Reinventing for the Soul

Do you ever wish your career were more, well, meaningful? These women found new jobs that pay the bills—and also enrich their lives.

by Andrea Atkins
“In my previous career, I wasn’t nurturing the best in myself,” says Brenner, owner of Women of the Vine. “Now I feel connected to the land and the seasons.”
Photograph: Dustin Aksland

Brenner’s wines were served at a U.S. State Department dinner hosted by Hillary Clinton in October 2009. This boost to the brand’s credibility enabled Brenner to sign on more distributors and step up sales. Now, with $1.5 million from private investors, she’s planning to expand her management team and hire a marketing firm. She projects revenues of $1.5 million for 2012. Her personal income is still less than half of what she earned during her high-tech career. “But I’ve never been happier,” she says. “I’m living a very rich life. Every time I’m out in the vineyards, the experience totally refuels me. I’ve never felt more fulfilled in my work.”



From |  Property Developer

To |  Painter and Glass Artist

In late 1999, Judy Jacobs took a glassmaking class at Rainbow Glass, an emporium near her home in Sacramento, California. She was immediately captivated. Every evening, after a day spent working at a real estate–development firm, she applied herself to her new hobby. “I set up a kiln in my spare bedroom,” she says, “and created plates, coasters, necklaces and earrings.” The equipment and supplies cost $1,500, but Jacobs’s day job was going well, and the creative work helped her relieve stress. “I had taken all the art classes my high school offered, and more classes in college and workshops later on,” she says. “But I was programmed from a young age to believe that you couldn’t make money as an artist.” She became a real estate broker, manager and property developer instead, making “$100,000 plus,” she says.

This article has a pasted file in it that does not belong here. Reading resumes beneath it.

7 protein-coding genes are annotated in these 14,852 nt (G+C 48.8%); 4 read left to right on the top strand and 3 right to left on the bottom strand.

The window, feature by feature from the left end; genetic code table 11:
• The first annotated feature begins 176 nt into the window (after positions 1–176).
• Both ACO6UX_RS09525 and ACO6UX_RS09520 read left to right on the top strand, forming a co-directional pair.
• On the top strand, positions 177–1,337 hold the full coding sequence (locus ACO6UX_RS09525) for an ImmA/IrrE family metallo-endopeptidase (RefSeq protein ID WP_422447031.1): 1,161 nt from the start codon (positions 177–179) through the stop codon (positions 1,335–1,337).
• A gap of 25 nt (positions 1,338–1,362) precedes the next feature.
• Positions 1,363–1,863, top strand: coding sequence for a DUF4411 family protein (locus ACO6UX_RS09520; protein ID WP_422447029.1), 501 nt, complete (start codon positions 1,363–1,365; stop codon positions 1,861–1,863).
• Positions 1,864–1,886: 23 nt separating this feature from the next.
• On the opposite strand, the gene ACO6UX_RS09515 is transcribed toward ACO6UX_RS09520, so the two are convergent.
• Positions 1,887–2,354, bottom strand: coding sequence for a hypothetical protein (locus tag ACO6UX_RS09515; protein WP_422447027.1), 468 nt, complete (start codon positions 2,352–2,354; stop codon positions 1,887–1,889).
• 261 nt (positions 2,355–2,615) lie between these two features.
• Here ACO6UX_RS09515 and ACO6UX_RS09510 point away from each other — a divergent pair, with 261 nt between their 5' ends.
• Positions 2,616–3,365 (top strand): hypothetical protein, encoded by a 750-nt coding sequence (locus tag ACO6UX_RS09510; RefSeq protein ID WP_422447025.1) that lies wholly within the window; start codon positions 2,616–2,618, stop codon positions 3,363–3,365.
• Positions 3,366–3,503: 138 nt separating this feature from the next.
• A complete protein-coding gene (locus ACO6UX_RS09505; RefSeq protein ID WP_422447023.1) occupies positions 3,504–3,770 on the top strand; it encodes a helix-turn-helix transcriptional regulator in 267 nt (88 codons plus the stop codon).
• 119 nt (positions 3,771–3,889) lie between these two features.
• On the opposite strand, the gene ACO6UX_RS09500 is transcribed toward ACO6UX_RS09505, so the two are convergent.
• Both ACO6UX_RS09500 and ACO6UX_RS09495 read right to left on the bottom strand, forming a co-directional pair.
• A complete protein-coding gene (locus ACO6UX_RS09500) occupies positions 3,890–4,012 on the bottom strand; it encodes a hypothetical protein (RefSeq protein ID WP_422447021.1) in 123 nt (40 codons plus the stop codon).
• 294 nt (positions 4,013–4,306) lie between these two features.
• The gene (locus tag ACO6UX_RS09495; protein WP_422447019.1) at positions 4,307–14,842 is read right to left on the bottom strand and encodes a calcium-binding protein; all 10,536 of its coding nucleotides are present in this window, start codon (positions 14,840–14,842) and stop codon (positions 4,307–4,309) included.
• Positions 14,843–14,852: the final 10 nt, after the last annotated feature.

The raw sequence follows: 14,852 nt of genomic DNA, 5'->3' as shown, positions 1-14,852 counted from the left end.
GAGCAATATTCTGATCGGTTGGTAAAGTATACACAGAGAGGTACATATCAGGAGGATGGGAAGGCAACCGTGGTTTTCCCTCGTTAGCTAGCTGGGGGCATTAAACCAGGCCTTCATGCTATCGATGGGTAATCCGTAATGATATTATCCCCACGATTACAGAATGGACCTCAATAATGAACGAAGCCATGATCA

A few months later, a local art gallery invited Jacobs to create a few glass masks for a show. Encouraged by how well they sold, Jacobs signed up for a five-day workshop hosted by the Arts Business Institute in Asheville, North Carolina, where artists and crafts-people study how to increase their profits. She learned a better way to price her work, how to approach retailers and the importance of producing on a large scale. When she returned home, Jacobs staged a show of her glasswork at her house, where visitors could see all her tools and materials, and she converted her garage into a studio so she could step up production.

Her art enterprise started to prosper. But the same couldn’t be said for real estate. When she first got into the business, she loved it, but as the economy worsened, job pressures escalated, and she began to suffer from insomnia and muscle spasms. Taking a painting class with Robert Burridge, an artist whose work she admired, seemed like the perfect vacation. Jacobs had studied painting in the past, but nothing had prepared her for the breakthrough she experienced in Burridge’s class. For the first time in her life, she painted with bold strokes of bright acrylic color. This is who I am, she thought. This is me.

Originally published in the April 2012 issue

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